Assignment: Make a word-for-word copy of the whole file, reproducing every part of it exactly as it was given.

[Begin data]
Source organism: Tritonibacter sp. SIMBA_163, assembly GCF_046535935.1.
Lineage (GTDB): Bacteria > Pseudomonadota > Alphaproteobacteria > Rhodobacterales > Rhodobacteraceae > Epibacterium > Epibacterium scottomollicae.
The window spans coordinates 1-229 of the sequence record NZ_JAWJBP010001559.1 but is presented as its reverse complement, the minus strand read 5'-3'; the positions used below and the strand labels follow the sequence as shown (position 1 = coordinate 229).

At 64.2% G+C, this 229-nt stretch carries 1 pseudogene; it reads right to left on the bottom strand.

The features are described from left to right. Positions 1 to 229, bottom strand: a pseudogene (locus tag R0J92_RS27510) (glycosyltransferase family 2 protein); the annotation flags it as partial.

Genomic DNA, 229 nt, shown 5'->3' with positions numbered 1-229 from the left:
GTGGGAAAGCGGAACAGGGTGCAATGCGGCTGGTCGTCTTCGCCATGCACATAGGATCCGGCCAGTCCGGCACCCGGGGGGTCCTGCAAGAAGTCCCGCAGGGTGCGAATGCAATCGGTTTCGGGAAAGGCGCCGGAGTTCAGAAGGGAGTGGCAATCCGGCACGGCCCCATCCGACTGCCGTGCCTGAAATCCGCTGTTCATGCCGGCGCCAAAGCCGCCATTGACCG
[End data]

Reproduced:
Source organism: Tritonibacter sp. SIMBA_163, assembly GCF_046535935.1.
Lineage (GTDB): Bacteria > Pseudomonadota > Alphaproteobacteria > Rhodobacterales > Rhodobacteraceae > Epibacterium > Epibacterium scottomollicae.
The window spans coordinates 1-229 of the sequence record NZ_JAWJBP010001559.1 but is presented as its reverse complement, the minus strand read 5'-3'; the positions used below and the strand labels follow the sequence as shown (position 1 = coordinate 229).

At 64.2% G+C, this 229-nt stretch carries 1 pseudogene; it reads right to left on the bottom strand.

The features are described from left to right. Positions 1 to 229, bottom strand: a pseudogene (locus tag R0J92_RS27510) (glycosyltransferase family 2 protein); the annotation flags it as partial.

Genomic DNA, 229 nt, shown 5'->3' with positions numbered 1-229 from the left:
GTGGGAAAGCGGAACAGGGTGCAATGCGGCTGGTCGTCTTCGCCATGCACATAGGATCCGGCCAGTCCGGCACCCGGGGGGTCCTGCAAGAAGTCCCGCAGGGTGCGAATGCAATCGGTTTCGGGAAAGGCGCCGGAGTTCAGAAGGGAGTGGCAATCCGGCACGGCCCCATCCGACTGCCGTGCCTGAAATCCGCTGTTCATGCCGGCGCCAAAGCCGCCATTGACCG